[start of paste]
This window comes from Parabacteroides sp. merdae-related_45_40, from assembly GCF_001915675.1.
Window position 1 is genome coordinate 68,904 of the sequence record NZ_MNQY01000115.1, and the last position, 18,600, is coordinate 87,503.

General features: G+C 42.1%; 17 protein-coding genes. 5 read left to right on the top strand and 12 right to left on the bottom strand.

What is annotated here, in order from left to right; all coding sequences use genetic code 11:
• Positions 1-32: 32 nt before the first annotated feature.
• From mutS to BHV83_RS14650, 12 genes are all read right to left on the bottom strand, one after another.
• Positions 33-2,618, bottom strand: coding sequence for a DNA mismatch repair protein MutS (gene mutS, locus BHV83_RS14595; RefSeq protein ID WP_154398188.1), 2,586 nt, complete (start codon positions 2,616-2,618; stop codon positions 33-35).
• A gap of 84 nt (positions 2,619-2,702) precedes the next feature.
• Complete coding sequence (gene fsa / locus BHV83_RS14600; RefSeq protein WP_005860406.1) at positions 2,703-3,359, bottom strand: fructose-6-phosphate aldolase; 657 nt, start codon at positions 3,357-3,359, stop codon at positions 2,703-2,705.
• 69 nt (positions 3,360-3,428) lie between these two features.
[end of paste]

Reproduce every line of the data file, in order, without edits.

This window comes from Parabacteroides sp. merdae-related_45_40, from assembly GCF_001915675.1.
Window position 1 is genome coordinate 68,904 of the sequence record NZ_MNQY01000115.1, and the last position, 18,600, is coordinate 87,503.

General features: G+C 42.1%; 17 protein-coding genes. 5 read left to right on the top strand and 12 right to left on the bottom strand.

What is annotated here, in order from left to right; all coding sequences use genetic code 11:
• Positions 1-32: 32 nt before the first annotated feature.
• From mutS to BHV83_RS14650, 12 genes are all read right to left on the bottom strand, one after another.
• Positions 33-2,618, bottom strand: coding sequence for a DNA mismatch repair protein MutS (gene mutS, locus BHV83_RS14595; RefSeq protein ID WP_154398188.1), 2,586 nt, complete (start codon positions 2,616-2,618; stop codon positions 33-35).
• A gap of 84 nt (positions 2,619-2,702) precedes the next feature.
• Complete coding sequence (gene fsa / locus BHV83_RS14600; RefSeq protein WP_005860406.1) at positions 2,703-3,359, bottom strand: fructose-6-phosphate aldolase; 657 nt, start codon at positions 3,357-3,359, stop codon at positions 2,703-2,705.
• 69 nt (positions 3,360-3,428) lie between these two features.